Chabot and Cuellar should be applauded for their leadership in working to restore a common-sense definition of “employer” and provide franchise businesses the certainty and fair treatment necessary for continued job creation and economic growth.
In May, PepsiCo’s Frito-Lay division, which makes Cheetos, accused World Peas Brand’s Peatos, which uses peas and lentils in its version of the traditional crunchy cheese flavored snack, of trademark infringement. In a letter sent to the smaller company that was recently obtained by the Wall Street Journal, PepsiCo alleges that Peatos’ name and paw-print logo are “confusingly similar” to Cheetos and that Peato’s slogan, “tigers live longer than cheetahs,” unfairly denigrates the Cheetos brand.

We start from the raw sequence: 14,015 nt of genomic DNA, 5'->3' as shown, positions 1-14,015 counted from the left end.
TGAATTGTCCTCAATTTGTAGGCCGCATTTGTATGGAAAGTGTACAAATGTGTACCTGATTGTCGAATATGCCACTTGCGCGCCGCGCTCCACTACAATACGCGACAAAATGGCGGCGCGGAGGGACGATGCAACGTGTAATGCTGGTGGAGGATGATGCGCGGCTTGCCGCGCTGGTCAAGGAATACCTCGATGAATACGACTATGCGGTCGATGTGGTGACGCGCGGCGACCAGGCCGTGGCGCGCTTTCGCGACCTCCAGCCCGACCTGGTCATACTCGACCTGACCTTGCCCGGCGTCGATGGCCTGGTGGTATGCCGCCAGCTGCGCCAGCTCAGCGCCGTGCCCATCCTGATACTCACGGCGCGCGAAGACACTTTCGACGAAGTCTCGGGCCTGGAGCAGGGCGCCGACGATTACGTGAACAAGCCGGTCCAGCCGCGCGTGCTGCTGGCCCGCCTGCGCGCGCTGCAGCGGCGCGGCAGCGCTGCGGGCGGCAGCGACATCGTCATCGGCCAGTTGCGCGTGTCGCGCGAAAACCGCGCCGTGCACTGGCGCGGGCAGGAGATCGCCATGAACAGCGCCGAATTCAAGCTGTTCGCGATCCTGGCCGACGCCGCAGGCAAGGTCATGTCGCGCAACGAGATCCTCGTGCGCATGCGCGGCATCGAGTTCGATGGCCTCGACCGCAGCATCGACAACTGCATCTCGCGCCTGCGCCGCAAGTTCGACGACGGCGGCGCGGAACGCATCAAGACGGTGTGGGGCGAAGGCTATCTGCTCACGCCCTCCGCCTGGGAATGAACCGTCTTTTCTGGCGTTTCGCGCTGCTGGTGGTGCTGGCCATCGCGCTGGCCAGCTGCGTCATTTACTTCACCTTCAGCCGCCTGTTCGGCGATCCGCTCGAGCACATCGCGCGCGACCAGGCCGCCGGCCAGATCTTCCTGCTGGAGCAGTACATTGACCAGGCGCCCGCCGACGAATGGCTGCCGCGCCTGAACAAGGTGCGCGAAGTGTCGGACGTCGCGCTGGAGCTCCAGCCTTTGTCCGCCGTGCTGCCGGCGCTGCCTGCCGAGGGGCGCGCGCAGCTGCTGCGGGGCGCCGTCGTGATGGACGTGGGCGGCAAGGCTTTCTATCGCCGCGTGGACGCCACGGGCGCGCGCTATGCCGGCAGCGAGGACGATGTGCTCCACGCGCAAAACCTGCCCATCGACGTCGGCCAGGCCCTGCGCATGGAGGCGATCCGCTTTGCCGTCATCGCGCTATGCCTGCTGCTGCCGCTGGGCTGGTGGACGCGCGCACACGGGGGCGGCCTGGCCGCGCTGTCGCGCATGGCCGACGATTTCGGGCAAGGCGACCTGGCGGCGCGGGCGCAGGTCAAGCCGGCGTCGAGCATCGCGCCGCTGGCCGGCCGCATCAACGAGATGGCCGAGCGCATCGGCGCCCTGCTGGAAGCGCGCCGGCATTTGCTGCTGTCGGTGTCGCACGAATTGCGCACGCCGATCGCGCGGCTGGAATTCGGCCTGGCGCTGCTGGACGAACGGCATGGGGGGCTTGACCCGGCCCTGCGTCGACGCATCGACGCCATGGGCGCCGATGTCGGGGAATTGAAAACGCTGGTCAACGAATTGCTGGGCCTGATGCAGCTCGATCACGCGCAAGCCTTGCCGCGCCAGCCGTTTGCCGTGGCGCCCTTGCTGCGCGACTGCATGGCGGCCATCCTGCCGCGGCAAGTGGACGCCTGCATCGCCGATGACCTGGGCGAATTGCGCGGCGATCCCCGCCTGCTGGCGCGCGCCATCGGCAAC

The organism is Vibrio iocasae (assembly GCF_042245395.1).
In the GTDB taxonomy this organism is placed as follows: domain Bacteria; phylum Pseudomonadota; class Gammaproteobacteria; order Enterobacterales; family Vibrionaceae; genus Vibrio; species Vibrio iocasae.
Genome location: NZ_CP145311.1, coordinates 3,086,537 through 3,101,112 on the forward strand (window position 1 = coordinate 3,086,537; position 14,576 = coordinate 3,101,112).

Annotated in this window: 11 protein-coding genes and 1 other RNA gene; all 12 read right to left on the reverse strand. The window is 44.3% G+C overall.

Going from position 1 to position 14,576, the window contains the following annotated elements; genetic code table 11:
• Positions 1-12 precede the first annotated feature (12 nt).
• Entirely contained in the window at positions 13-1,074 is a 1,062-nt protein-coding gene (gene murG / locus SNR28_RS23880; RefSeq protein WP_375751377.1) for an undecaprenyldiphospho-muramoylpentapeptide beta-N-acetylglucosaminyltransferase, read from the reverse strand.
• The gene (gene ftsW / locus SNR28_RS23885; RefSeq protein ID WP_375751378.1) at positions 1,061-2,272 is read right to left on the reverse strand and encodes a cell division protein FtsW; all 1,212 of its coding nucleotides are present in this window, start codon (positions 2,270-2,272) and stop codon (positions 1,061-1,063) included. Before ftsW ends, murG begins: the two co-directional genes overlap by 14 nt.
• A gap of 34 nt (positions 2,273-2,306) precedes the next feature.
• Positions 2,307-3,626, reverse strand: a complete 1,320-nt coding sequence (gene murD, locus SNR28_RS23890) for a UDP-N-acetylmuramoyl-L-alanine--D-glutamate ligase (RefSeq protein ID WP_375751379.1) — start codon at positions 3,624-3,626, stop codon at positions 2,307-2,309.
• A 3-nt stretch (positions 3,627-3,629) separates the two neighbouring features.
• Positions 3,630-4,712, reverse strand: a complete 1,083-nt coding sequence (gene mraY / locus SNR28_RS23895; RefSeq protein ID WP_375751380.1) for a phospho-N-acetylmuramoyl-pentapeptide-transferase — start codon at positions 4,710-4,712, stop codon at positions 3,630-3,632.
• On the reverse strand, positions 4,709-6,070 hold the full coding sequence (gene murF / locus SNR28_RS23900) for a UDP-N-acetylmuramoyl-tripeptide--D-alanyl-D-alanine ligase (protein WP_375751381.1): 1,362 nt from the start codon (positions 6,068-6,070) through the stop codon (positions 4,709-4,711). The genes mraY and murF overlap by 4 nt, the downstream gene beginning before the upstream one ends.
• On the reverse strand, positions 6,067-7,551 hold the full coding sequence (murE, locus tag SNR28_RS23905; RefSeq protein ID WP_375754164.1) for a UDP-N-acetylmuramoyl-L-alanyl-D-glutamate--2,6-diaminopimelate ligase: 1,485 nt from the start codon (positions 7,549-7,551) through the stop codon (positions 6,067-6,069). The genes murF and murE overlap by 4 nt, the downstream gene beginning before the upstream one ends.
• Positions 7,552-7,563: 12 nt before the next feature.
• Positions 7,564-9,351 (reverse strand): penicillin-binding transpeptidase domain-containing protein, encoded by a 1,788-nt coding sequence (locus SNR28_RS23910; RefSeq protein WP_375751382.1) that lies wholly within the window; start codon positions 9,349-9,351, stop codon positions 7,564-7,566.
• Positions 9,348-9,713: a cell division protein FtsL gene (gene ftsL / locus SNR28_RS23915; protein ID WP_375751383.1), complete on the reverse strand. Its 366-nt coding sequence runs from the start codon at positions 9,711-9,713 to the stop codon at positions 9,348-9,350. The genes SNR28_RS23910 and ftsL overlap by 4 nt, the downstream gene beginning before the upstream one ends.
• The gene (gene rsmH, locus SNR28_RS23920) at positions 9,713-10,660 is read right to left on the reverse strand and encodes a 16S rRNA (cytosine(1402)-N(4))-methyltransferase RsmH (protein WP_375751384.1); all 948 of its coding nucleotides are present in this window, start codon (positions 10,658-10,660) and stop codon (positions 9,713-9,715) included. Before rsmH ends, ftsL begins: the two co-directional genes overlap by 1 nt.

Nike and LA-based brand Undefeated were scheduled to release a collaborative collection, but the crest used by the companies was widely criticized for its resemblance to the US Naval Academy’s coat of arms.
A longstanding sneaker dispute is finally being brought to a close. On Wednesday, Adidas and Skechers USA Inc. settled a lawsuit first brought by the German brand in September 2015, alleging that Skechers unlawfully infringed on several of its trademarks.
Burberry’s signature scarves are showing up on the wrong shelves—or at least copies of them are, and without the storied U.K. brand’s permission, the retailer alleged in a recent lawsuit. Filed by Burberry against Minneapolis-based retailer Target, the suit claims the company copied its trademarked plaid on eyewear, luggage, stainless-steel bottles and scarves.
Google is being sued in federal district court in Connecticut by the company behind Edible Arrangements for trademark infringement and unfair competition. The central claim is that when users search for “Edible Arrangements” (or versions of that name), they’re seeing product ads for competitors, such as 1-800-Flowers.